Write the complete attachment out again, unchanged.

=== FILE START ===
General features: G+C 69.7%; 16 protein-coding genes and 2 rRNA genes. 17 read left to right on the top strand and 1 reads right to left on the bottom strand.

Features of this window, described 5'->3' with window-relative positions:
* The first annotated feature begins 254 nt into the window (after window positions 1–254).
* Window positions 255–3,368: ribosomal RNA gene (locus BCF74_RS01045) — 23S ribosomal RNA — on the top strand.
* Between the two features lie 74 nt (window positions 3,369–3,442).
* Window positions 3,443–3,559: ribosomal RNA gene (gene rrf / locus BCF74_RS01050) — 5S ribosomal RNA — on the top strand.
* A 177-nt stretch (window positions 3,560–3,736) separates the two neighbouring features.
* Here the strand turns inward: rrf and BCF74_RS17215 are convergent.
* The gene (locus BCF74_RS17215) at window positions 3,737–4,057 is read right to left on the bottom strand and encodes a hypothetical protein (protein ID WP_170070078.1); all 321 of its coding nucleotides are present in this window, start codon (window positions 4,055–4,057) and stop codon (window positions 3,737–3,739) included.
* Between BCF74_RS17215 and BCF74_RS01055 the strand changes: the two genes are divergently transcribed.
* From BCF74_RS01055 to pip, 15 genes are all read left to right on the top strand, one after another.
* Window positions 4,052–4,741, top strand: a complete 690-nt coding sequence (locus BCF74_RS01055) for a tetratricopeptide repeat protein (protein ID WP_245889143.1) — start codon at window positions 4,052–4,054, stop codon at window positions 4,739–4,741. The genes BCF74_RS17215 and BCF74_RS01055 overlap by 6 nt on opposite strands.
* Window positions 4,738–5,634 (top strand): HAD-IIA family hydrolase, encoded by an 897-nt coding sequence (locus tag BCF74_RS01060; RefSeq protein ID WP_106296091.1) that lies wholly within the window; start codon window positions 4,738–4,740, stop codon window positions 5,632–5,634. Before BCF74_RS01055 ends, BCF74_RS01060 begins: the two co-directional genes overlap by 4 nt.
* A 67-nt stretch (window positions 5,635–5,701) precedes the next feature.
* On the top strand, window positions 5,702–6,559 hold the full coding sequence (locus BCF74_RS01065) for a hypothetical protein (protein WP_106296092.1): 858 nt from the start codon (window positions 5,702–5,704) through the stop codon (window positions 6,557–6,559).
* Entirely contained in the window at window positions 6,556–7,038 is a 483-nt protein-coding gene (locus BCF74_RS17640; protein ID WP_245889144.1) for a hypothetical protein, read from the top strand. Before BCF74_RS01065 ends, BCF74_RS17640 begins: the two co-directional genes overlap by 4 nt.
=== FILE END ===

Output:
General features: G+C 69.7%; 16 protein-coding genes and 2 rRNA genes. 17 read left to right on the top strand and 1 reads right to left on the bottom strand.

Features of this window, described 5'->3' with window-relative positions:
* The first annotated feature begins 254 nt into the window (after window positions 1–254).
* Window positions 255–3,368: ribosomal RNA gene (locus BCF74_RS01045) — 23S ribosomal RNA — on the top strand.
* Between the two features lie 74 nt (window positions 3,369–3,442).
* Window positions 3,443–3,559: ribosomal RNA gene (gene rrf / locus BCF74_RS01050) — 5S ribosomal RNA — on the top strand.
* A 177-nt stretch (window positions 3,560–3,736) separates the two neighbouring features.
* Here the strand turns inward: rrf and BCF74_RS17215 are convergent.
* The gene (locus BCF74_RS17215) at window positions 3,737–4,057 is read right to left on the bottom strand and encodes a hypothetical protein (protein ID WP_170070078.1); all 321 of its coding nucleotides are present in this window, start codon (window positions 4,055–4,057) and stop codon (window positions 3,737–3,739) included.
* Between BCF74_RS17215 and BCF74_RS01055 the strand changes: the two genes are divergently transcribed.
* From BCF74_RS01055 to pip, 15 genes are all read left to right on the top strand, one after another.
* Window positions 4,052–4,741, top strand: a complete 690-nt coding sequence (locus BCF74_RS01055) for a tetratricopeptide repeat protein (protein ID WP_245889143.1) — start codon at window positions 4,052–4,054, stop codon at window positions 4,739–4,741. The genes BCF74_RS17215 and BCF74_RS01055 overlap by 6 nt on opposite strands.
* Window positions 4,738–5,634 (top strand): HAD-IIA family hydrolase, encoded by an 897-nt coding sequence (locus tag BCF74_RS01060; RefSeq protein ID WP_106296091.1) that lies wholly within the window; start codon window positions 4,738–4,740, stop codon window positions 5,632–5,634. Before BCF74_RS01055 ends, BCF74_RS01060 begins: the two co-directional genes overlap by 4 nt.
* A 67-nt stretch (window positions 5,635–5,701) precedes the next feature.
* On the top strand, window positions 5,702–6,559 hold the full coding sequence (locus BCF74_RS01065) for a hypothetical protein (protein WP_106296092.1): 858 nt from the start codon (window positions 5,702–5,704) through the stop codon (window positions 6,557–6,559).
* Entirely contained in the window at window positions 6,556–7,038 is a 483-nt protein-coding gene (locus BCF74_RS17640; protein ID WP_245889144.1) for a hypothetical protein, read from the top strand. Before BCF74_RS01065 ends, BCF74_RS17640 begins: the two co-directional genes overlap by 4 nt.